I recently read an article in Baseline talking about how workers in the UK are up in arms about being tracked by RFID tags in
"The fear? The stated fear is they'll be tracked every time they take a break or head for the rest room. The unstated fear: Every movement becomes trackable. Employers, using the information gathered by ever-present radio waves, could see which warehouse worker really is most efficient and prioritize hiring, firing and overtime accordingly."
The article goes on to suggest that sharing the wealth by tying pay to productivity (i.e. rewarding the most productive workers while paying the least productive workers less) would make everybody happy.
While in a perfect world, this might be true, I find that most entrenched union workers are unlikely to embrace such a system of rewards. Indeed, most folks are smart enough to realize that while they might be outputting average productivity right now, a number of workers will begin to work harder, thus raising the bar merely for average pay.
Some will say that such systems are abused. They will say that employers will watch their employees and fire them for no reason (by the way it is both legal and legitimate to fire someone for no reason at all a.k.a. "at-will employment"). Frankly, if the employer wants to fire someone, they don't need such tracking systems as an excuse in an at-will system.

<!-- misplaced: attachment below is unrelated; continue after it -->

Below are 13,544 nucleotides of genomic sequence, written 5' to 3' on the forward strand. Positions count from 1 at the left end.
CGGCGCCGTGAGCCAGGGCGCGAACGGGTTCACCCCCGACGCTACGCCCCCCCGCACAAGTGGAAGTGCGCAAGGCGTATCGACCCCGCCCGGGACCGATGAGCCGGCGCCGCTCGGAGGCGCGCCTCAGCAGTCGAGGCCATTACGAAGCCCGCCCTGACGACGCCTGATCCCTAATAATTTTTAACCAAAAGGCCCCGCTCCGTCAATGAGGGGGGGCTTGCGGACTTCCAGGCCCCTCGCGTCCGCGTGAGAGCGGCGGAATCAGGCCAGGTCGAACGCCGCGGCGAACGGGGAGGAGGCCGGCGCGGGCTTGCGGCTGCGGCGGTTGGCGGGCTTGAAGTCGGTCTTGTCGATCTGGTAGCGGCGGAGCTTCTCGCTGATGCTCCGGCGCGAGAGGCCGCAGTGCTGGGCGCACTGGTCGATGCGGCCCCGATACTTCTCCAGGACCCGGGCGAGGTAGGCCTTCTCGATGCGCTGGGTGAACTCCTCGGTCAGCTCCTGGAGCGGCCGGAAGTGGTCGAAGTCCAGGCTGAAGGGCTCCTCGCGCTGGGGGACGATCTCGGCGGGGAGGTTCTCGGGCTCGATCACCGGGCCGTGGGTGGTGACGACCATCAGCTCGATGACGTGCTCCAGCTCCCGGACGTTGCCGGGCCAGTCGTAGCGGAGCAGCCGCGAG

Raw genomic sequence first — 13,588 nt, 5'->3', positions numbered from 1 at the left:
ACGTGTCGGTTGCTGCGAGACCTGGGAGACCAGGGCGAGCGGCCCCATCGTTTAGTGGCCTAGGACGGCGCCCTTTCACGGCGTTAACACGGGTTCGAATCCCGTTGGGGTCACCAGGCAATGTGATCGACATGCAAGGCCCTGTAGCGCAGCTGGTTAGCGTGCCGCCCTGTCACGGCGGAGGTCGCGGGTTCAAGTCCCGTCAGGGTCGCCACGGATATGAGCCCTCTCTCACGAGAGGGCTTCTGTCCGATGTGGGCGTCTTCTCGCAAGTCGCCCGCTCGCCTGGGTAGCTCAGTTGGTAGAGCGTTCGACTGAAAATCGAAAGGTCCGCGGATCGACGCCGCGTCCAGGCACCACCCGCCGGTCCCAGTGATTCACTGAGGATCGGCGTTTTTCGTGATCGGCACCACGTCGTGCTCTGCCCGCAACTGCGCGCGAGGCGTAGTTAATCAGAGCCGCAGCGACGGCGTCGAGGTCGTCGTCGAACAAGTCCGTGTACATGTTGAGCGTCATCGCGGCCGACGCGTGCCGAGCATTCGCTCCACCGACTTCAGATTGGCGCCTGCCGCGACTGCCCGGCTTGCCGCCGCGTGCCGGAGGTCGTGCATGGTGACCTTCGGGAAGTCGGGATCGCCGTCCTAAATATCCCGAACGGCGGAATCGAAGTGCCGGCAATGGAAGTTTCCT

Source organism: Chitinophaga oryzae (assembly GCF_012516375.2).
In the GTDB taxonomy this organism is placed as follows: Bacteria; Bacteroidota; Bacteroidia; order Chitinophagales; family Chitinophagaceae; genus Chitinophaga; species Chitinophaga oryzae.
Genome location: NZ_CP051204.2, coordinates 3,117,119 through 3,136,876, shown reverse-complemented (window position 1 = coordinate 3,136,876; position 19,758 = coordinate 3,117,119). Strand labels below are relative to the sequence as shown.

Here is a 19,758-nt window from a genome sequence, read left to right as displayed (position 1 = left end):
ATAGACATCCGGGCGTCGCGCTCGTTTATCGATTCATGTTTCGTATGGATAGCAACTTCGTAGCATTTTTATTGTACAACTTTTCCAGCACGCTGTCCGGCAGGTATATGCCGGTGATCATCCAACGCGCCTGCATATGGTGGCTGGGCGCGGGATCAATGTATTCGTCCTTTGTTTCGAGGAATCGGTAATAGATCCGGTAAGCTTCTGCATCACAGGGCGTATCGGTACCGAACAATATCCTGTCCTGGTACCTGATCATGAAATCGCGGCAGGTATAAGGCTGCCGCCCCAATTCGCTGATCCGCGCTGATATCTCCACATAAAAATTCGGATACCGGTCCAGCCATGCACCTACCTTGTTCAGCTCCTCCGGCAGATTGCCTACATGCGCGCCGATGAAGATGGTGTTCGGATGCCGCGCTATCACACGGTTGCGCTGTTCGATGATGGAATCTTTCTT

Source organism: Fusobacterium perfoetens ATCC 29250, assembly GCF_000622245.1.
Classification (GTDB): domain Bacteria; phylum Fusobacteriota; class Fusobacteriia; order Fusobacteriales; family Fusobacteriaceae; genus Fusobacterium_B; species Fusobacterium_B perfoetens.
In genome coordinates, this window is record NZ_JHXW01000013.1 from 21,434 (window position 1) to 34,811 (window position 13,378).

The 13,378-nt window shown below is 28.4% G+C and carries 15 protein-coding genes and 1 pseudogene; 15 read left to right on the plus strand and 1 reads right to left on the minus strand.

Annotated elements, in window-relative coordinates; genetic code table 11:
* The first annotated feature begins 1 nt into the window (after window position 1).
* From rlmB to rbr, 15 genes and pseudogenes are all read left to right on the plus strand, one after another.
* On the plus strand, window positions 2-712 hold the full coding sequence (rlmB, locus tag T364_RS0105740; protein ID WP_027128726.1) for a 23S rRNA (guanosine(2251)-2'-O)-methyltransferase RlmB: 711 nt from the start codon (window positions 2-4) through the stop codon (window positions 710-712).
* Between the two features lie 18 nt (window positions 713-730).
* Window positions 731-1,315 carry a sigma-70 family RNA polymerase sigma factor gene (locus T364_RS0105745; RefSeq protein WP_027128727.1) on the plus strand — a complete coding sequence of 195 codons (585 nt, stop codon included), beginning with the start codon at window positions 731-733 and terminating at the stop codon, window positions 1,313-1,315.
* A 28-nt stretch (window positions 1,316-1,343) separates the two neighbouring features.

I've actually seen situations like this before, where managers roam the floor, literally stuffing $20 into the pockets of workers as they believe they are doing a good job. Those that seem to be doing average or less than average work get passed by. The employer loves it, and so do those that do good work. Everyone else seems to think the practice is entirely unfair. Surely everyone is entitled to equal pay, even if the work completed isn't equal, right?
I've been in situations where I've been monitored. Does it make me a little uneasy? Sure. But only when I'm doing something that I really shouldn't be doing. I think that's fair enough. Otherwise, I'd have to follow this train of thought: Someone is paying me to do something, and I'm doing something else. Now I'm going to get upset that they can find out about it. Nevermind that I'm literally stealing by not doing the job I'm being paid to do up to my ability. That's a cost of doing business and I shouldn't be held accountable. I'm entitled to that paycheck, even if I didn't earn it. By extension, if I want to pocket some merchandise off the shelf without paying for it, that's okay too, after all, I'm entitled.
Sadly, until we get past the sense of entitlement, I think it will be difficult at the line level to reward those folks who legitimately work hard and do a good job.